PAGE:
An hour of physical activity every day might sound a lot at first but if organised in a clever way, those 60 minutes can be short energy bursts throughout the day. Make sure you allow your kids time to free play as well because they often get so entangled in their business that they burn huge amounts of calories.
If you need to jump in with ideas and give them some direction, suggest playing tag, riding bikes down the street, playing hopscotch, playing catch or soccer, bouncing a balloon in the air or going for walks in the park.
Also, make sure you have a variety of games and equipment stored near so you never run out of ideas. It takes a few simple things like an assortment of balls, jumping ropes, colourful chalks and hula-hoops to keep your kids busy. Limit the time your children spend in sedentary activities that involve the use of electronics, be their role model, participate in the activities and lead the way if necessary.
Make it fun for teens
It can be a daunting task to get your teens motivated and moving because unlike small kids, they need more than just play. They need to find it interesting and challenging so the best way to go is to find an activity that supports their current interests. For instance, if your teens like animals and the outdoors, you could check out local outdoor clubs that organising hiking trips, camping, bird watching or kayaking.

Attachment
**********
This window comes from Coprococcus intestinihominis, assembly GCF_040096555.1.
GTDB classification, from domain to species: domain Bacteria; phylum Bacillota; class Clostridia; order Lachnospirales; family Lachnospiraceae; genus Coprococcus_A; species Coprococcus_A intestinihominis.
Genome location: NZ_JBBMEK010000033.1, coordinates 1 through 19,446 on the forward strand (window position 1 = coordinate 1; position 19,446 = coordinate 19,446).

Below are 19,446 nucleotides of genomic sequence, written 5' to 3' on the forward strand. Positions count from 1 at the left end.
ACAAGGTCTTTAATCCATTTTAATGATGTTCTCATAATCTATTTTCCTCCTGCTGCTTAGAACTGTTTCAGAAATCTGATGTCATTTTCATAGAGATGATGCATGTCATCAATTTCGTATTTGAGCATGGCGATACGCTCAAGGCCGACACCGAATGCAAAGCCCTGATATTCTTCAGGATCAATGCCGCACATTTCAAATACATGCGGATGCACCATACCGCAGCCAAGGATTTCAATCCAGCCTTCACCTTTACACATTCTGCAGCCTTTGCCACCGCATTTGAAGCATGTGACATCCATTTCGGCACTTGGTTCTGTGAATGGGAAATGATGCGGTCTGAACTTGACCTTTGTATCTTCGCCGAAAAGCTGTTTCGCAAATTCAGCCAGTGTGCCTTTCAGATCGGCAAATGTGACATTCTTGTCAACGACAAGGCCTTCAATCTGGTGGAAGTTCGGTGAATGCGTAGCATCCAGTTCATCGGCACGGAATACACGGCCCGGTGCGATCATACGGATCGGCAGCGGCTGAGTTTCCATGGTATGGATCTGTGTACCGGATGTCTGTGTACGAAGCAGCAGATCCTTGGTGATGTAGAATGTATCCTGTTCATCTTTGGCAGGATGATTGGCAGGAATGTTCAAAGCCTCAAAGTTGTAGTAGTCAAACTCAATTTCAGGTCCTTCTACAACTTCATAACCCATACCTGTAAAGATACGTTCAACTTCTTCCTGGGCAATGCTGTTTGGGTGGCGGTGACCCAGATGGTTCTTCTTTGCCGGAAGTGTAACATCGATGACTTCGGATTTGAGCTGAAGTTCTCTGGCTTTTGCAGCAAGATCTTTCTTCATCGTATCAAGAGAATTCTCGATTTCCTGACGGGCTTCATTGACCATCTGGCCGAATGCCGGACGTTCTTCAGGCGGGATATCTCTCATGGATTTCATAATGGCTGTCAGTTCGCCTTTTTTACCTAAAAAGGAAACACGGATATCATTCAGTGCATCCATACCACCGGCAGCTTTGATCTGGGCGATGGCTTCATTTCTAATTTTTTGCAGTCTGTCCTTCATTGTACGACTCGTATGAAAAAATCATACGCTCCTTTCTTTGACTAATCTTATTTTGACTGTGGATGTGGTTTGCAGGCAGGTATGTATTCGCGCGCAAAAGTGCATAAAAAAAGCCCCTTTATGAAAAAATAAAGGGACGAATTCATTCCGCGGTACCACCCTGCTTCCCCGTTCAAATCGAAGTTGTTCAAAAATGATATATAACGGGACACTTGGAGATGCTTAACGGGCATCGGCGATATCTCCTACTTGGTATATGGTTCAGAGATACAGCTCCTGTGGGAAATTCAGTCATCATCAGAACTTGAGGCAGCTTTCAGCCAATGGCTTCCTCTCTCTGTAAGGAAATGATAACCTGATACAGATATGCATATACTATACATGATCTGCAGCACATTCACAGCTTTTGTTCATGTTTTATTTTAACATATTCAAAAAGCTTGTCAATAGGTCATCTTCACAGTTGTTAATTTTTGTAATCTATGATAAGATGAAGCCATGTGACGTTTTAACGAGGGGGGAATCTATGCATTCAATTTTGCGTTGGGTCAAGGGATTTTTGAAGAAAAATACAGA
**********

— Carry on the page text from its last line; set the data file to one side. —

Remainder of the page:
They might be into martial arts, gymnastics or dancing, so look into various classes available at your local youth and community centres. Even drama and acting classes and volunteering at the local charity can get your teens out of their rooms. An active daily schedule is an effective way to help them organise their studying as well. Having a dynamic timetable and using study notes will keep them on the right track when it comes to their academic success which will be a great confidence booster, too.
Be consistent in your parenting methods
What children need most is a safe and stable environment where there is a structural discipline and rules and punishments are not rigid, harsh, inconsistent and arbitrary. If your kids aren’t allowed to learn from their mistakes and be responsible, they’ll grow into angry and anxious individuals incapable of social interaction.
Rules are necessary but they need to be clear, reasonable, age-appropriate, explicit and consistent. Especially with older kids, allow them to question both you and the rules and see if there is room for flexibility and improvement. Avoid physical punishment as it can lead to emotional problems in adulthood but rather introduce reasonable and humane sanctions as natural consequences for breaking the rules.
Be consistent in your parenting methods and be authoritative. Approach your kids with warmth, interest and understanding and the chances are you’ll create a mutual connection of trust so when your teens start dealing with more serious problems, they will turn to you and not experiment with dangerous substances.
As a parent, your main priority is keeping your kids safe and even though they are at risk of injuries by being physically active and doing sports, it’s crucial for their overall well-being that they maintain their routine. You need to ensure they wear the proper protective equipment, eat well-balanced, nutritious meals regularly, have time for their social engagements and maintain their school responsibilities. Such kids are likely to grow up into self-confident, healthy and happy adults.
Written By: Isabel William